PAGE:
Every year, Americans pay homage to Martin Luther King Jr, on the weekend of his birthday in Atlanta on January 15, 1929. It was the eve of the Great Depression. Jim Crow segregation ruled the South and, de facto or by law, most of the United States. His remarkable life galvanized ordinary people through small acts of resistance and mass mobilizations that together mandated equality in the law and full voting rights for all. Today we still fight to protect and extend these advances, now under attack by the Trump Republican Party.
On April 4, we commemorate another day of homage to King. That day in 1968, an assassin used an unregistered, high-powered rifle to shoot King down as he stood at the balcony at the Lorraine Motel. King’s murder in the prime of life (like Malcolm X, at age thirty-nine) set off rebellions in over one hundred cities. Outrage at King’s assassination triggered the greatest mobilization of US troops to suppress domestic rebellions since the Civil War. Two months later, another assassin murdered Senator Robert F. Kennedy in California.
These two murders marked a turning point with broad implications for social justice in America, dampening hopes of ending the Vietnam War and reallocating US resources from war to fighting poverty, as Kennedy had suggested, and as King had demanded in his Poor People’s Campaign. It seemed to close out the 1960s, placing Richard M. Nixon in the presidency and setting off an era of heightened racism, repression, and reaction.
But although we lost King, resistance continued. The black workers in Memphis continued their struggle and won union representation by the American Federation of State, County and Municipal Employees (AFSCME). “I am a man — that means I ain’t no boy no longer,” one striker told me; said another, the slogan meant “we ain’t gonna take that shit no more.” After the sanitation workers’ strike, public employee union membership skyrocketed, and public employee unions became a powerful segment of the US labor movement.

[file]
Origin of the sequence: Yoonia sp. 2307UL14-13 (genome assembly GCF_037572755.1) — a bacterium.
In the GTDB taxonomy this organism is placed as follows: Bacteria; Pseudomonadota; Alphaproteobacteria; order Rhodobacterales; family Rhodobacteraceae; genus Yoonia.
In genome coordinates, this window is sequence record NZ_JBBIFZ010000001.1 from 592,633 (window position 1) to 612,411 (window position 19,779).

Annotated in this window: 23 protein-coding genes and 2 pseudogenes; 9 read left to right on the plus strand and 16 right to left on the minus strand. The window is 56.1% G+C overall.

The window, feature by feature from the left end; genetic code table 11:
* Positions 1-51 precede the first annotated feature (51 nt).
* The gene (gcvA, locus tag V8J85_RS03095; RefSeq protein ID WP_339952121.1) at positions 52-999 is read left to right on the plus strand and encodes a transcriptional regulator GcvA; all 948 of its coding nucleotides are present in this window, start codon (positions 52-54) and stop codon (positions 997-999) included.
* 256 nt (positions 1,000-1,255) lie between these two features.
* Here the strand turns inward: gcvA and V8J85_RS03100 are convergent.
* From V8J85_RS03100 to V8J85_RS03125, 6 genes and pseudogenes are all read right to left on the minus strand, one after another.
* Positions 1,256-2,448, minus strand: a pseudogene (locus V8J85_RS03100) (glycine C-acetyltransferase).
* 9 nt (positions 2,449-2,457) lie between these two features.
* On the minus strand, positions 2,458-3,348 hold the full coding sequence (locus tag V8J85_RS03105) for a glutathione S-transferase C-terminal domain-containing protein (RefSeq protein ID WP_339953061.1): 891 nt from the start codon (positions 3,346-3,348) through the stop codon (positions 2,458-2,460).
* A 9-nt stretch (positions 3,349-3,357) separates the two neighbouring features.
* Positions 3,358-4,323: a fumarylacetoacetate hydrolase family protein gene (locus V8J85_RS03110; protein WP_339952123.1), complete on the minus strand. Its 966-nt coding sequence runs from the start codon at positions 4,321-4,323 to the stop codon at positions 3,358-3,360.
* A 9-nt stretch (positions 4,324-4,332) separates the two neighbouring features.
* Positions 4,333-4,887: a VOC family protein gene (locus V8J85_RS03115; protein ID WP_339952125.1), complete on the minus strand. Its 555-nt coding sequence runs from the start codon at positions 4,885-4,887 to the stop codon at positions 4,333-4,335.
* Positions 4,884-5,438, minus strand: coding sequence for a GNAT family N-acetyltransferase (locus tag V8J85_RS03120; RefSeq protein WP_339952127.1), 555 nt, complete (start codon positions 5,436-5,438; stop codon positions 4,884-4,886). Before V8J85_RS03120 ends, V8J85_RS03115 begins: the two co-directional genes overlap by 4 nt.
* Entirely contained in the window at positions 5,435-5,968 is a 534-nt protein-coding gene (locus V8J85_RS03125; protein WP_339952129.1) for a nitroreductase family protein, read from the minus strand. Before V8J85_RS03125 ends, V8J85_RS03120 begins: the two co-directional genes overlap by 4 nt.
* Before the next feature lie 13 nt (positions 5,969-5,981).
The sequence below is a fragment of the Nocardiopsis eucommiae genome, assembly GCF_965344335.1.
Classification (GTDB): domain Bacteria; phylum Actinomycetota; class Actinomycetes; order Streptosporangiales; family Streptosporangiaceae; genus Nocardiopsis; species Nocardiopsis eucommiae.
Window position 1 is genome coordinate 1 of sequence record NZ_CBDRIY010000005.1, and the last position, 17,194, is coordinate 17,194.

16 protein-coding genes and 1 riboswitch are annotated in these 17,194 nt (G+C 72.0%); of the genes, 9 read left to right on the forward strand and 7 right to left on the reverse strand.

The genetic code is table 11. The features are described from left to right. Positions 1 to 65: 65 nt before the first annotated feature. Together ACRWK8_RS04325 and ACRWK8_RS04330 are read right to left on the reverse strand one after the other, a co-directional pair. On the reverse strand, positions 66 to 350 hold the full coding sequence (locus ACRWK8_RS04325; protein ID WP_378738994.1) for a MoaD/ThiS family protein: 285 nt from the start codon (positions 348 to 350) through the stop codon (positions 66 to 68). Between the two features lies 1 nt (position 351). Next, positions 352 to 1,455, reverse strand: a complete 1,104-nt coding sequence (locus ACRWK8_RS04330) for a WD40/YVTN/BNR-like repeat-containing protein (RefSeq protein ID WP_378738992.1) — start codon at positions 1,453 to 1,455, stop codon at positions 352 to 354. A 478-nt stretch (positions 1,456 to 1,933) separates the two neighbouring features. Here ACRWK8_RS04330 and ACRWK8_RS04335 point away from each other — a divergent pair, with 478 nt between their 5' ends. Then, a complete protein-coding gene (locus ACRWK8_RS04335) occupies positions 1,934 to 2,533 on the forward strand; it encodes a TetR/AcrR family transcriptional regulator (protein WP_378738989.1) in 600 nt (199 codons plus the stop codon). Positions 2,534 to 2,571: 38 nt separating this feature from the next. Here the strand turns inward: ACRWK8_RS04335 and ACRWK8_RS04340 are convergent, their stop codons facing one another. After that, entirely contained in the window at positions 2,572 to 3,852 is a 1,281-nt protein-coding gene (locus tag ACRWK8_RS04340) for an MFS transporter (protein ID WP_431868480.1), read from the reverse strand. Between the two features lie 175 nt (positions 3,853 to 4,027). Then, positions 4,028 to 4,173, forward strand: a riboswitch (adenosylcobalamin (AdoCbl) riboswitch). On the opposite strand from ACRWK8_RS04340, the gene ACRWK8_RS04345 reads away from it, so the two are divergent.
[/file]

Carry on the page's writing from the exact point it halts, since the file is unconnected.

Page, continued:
Remembering April 4 raises the banner for dignity and recognition for workers and the poor. It reminds us of the importance of the labor and freedom movement coalition King championed. In 2018, some fifty thousand of us marched on that date in Memphis as a show of resistance to the cruel, racist government of President Donald Trump. We celebrated the Memphis story with our hope that organizing can still succeed against the odds.
This year, fifty-five since King’s death, Starbucks workers, hospital workers, academic workers, and many others are taking up the demand for unions. Protesters against the murder of Tyre Nichols in Memphis carried “I Am a Man” signs. “I am a woman” and other derivative slogans recall the workers’ fight for recognition and King’s vision of a just society. Memphis is one of the poorest cities in the nation, plagued by inequality and police brutality, yet hope survives.
“All labor has dignity,” King told striking sanitation workers in 1968. “Either we go up together or we go down together.” That remains true today. Republicans may try to outlaw black history and unions with right-to-work laws (they provide “no rights and no work,” as King said). But racists and reactionaries can’t outlaw hope. As King prophesied in his last words, “I may not get there with you, but we as a people will get to the promised land.”